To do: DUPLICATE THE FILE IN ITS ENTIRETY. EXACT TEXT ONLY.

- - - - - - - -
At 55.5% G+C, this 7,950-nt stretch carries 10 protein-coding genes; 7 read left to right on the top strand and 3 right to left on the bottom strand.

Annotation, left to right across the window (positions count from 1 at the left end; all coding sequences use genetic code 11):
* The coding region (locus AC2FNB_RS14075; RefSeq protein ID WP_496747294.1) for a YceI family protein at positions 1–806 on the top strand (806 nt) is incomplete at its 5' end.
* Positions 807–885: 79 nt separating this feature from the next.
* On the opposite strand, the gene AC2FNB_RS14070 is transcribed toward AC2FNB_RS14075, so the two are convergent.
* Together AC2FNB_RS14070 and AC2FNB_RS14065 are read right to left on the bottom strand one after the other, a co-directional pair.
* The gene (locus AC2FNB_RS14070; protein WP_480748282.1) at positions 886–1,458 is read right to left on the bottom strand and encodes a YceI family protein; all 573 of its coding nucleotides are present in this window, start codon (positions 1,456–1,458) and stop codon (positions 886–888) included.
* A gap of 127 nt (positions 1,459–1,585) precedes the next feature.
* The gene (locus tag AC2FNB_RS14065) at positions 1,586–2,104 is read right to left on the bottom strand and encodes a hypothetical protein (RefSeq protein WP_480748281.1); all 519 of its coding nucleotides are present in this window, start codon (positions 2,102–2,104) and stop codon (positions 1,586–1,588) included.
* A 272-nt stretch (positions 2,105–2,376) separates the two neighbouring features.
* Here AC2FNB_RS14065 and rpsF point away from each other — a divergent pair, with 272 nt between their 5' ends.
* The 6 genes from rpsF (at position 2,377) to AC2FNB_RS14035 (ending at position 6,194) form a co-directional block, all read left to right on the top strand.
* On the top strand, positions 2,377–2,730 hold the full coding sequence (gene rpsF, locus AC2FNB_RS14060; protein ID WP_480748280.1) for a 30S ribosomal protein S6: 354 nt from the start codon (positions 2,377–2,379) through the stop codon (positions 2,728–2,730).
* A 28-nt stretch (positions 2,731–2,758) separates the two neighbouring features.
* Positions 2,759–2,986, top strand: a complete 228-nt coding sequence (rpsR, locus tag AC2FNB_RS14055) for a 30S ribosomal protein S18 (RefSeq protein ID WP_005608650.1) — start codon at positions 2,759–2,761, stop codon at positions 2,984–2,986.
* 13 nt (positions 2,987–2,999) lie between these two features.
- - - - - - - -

At 55.5% G+C, this 7,950-nt stretch carries 10 protein-coding genes; 7 read left to right on the top strand and 3 right to left on the bottom strand.

Annotation, left to right across the window (positions count from 1 at the left end; all coding sequences use genetic code 11):
* The coding region (locus AC2FNB_RS14075; RefSeq protein ID WP_496747294.1) for a YceI family protein at positions 1–806 on the top strand (806 nt) is incomplete at its 5' end.
* Positions 807–885: 79 nt separating this feature from the next.
* On the opposite strand, the gene AC2FNB_RS14070 is transcribed toward AC2FNB_RS14075, so the two are convergent.
* Together AC2FNB_RS14070 and AC2FNB_RS14065 are read right to left on the bottom strand one after the other, a co-directional pair.
* The gene (locus AC2FNB_RS14070; protein WP_480748282.1) at positions 886–1,458 is read right to left on the bottom strand and encodes a YceI family protein; all 573 of its coding nucleotides are present in this window, start codon (positions 1,456–1,458) and stop codon (positions 886–888) included.
* A gap of 127 nt (positions 1,459–1,585) precedes the next feature.
* The gene (locus tag AC2FNB_RS14065) at positions 1,586–2,104 is read right to left on the bottom strand and encodes a hypothetical protein (RefSeq protein WP_480748281.1); all 519 of its coding nucleotides are present in this window, start codon (positions 2,102–2,104) and stop codon (positions 1,586–1,588) included.
* A 272-nt stretch (positions 2,105–2,376) separates the two neighbouring features.
* Here AC2FNB_RS14065 and rpsF point away from each other — a divergent pair, with 272 nt between their 5' ends.
* The 6 genes from rpsF (at position 2,377) to AC2FNB_RS14035 (ending at position 6,194) form a co-directional block, all read left to right on the top strand.
* On the top strand, positions 2,377–2,730 hold the full coding sequence (gene rpsF, locus AC2FNB_RS14060; protein ID WP_480748280.1) for a 30S ribosomal protein S6: 354 nt from the start codon (positions 2,377–2,379) through the stop codon (positions 2,728–2,730).
* A 28-nt stretch (positions 2,731–2,758) separates the two neighbouring features.
* Positions 2,759–2,986, top strand: a complete 228-nt coding sequence (rpsR, locus tag AC2FNB_RS14055) for a 30S ribosomal protein S18 (RefSeq protein ID WP_005608650.1) — start codon at positions 2,759–2,761, stop codon at positions 2,984–2,986.
* 13 nt (positions 2,987–2,999) lie between these two features.